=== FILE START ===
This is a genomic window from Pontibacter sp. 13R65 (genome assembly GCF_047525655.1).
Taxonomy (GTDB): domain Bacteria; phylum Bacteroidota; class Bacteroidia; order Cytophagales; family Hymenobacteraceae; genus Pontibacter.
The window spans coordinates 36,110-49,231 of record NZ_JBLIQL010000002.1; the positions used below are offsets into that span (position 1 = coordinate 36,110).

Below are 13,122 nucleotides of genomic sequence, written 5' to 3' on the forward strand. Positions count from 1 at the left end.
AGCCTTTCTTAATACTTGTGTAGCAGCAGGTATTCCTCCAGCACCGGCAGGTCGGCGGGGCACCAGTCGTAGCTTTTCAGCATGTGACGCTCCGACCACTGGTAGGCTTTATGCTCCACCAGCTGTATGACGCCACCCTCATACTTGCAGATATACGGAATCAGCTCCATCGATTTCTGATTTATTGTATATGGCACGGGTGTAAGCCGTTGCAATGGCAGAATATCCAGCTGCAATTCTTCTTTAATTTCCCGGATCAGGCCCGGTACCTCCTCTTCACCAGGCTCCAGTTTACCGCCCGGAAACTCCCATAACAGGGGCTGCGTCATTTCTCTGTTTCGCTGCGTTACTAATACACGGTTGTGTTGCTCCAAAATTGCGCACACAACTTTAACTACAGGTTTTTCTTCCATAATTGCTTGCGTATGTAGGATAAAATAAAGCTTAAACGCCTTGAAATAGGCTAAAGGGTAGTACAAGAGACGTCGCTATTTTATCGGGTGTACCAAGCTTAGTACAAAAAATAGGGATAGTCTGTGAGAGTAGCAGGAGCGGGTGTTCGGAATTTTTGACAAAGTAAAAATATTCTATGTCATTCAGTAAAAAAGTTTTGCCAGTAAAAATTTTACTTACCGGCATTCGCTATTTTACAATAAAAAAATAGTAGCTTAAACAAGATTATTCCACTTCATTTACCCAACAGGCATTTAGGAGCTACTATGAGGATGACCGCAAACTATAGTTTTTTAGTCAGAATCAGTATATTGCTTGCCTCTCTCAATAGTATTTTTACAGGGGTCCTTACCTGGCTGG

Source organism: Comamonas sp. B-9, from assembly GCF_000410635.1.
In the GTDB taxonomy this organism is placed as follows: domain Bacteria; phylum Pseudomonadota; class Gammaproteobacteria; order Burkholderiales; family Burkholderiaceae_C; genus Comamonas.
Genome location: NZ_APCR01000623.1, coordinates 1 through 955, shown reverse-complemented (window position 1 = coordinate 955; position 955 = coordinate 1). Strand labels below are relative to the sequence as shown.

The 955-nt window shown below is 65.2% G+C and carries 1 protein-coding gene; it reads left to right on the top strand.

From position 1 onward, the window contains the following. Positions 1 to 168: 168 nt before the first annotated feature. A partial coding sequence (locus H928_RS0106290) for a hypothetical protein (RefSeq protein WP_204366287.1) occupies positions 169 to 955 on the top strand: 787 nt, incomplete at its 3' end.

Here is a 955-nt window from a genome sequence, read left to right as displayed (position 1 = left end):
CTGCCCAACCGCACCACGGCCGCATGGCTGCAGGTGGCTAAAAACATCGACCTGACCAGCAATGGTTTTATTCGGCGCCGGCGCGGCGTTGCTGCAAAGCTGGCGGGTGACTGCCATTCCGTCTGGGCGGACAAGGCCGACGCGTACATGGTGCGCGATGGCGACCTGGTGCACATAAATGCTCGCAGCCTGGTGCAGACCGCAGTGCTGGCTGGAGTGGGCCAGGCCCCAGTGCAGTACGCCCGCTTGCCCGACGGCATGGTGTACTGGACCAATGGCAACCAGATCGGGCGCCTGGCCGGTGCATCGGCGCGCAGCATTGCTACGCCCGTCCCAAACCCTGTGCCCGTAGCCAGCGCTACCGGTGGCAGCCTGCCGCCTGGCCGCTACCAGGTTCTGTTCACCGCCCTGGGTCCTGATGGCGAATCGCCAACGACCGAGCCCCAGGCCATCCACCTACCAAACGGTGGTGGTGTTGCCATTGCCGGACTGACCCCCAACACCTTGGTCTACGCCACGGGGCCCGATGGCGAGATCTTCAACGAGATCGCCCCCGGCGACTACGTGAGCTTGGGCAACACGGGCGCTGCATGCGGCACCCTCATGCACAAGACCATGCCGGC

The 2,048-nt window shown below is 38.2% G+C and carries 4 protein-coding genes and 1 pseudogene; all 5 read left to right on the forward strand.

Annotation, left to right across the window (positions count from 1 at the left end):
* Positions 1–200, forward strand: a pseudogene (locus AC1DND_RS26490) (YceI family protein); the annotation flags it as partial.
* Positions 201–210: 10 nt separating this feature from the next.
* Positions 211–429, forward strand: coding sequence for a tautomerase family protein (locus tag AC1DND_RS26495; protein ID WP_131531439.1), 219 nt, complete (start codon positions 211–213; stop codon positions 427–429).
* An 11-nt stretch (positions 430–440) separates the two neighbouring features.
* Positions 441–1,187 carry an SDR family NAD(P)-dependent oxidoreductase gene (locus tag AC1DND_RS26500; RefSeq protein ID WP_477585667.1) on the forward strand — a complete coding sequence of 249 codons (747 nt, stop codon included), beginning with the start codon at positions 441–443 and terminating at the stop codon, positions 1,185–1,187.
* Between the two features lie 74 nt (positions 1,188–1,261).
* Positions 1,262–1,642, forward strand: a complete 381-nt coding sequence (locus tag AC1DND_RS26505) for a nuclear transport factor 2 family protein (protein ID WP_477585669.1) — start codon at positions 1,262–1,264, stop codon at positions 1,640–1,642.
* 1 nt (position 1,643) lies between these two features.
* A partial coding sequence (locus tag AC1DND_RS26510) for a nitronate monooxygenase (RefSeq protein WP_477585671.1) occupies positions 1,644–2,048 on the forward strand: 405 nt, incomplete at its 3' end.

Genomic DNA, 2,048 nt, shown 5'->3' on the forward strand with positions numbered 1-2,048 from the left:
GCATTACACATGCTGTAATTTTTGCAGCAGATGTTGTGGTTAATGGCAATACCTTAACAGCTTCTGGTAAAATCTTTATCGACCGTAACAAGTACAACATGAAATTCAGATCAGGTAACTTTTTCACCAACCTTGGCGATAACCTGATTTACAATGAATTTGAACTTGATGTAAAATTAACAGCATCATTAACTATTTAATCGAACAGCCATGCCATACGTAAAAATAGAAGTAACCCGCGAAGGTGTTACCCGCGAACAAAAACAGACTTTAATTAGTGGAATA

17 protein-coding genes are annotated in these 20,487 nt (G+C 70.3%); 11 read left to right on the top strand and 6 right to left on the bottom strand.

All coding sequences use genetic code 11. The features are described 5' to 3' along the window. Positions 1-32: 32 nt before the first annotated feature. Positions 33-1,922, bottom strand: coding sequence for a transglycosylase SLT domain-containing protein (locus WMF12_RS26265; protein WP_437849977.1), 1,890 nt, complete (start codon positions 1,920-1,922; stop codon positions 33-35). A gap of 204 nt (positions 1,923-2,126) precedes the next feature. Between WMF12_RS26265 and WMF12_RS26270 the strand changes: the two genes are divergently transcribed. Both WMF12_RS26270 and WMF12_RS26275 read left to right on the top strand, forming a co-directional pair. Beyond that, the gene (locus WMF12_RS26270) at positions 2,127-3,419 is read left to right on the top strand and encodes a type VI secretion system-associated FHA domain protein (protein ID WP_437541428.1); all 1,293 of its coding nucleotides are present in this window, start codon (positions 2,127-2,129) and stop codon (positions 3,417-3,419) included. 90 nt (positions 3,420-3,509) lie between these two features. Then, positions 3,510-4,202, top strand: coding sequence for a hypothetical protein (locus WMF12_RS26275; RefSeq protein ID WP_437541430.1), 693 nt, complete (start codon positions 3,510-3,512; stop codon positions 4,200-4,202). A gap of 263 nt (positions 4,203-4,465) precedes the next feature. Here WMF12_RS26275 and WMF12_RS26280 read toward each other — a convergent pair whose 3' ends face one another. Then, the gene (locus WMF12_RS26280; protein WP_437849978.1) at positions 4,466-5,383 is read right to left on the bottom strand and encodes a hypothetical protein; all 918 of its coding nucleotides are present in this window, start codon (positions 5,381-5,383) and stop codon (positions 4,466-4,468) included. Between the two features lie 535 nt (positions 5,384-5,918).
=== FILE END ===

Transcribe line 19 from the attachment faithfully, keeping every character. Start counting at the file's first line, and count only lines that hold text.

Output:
* Positions 441–1,187 carry an SDR family NAD(P)-dependent oxidoreductase gene (locus tag AC1DND_RS26500; RefSeq protein ID WP_477585667.1) on the forward strand — a complete coding sequence of 249 codons (747 nt, stop codon included), beginning with the start codon at positions 441–443 and terminating at the stop codon, positions 1,185–1,187.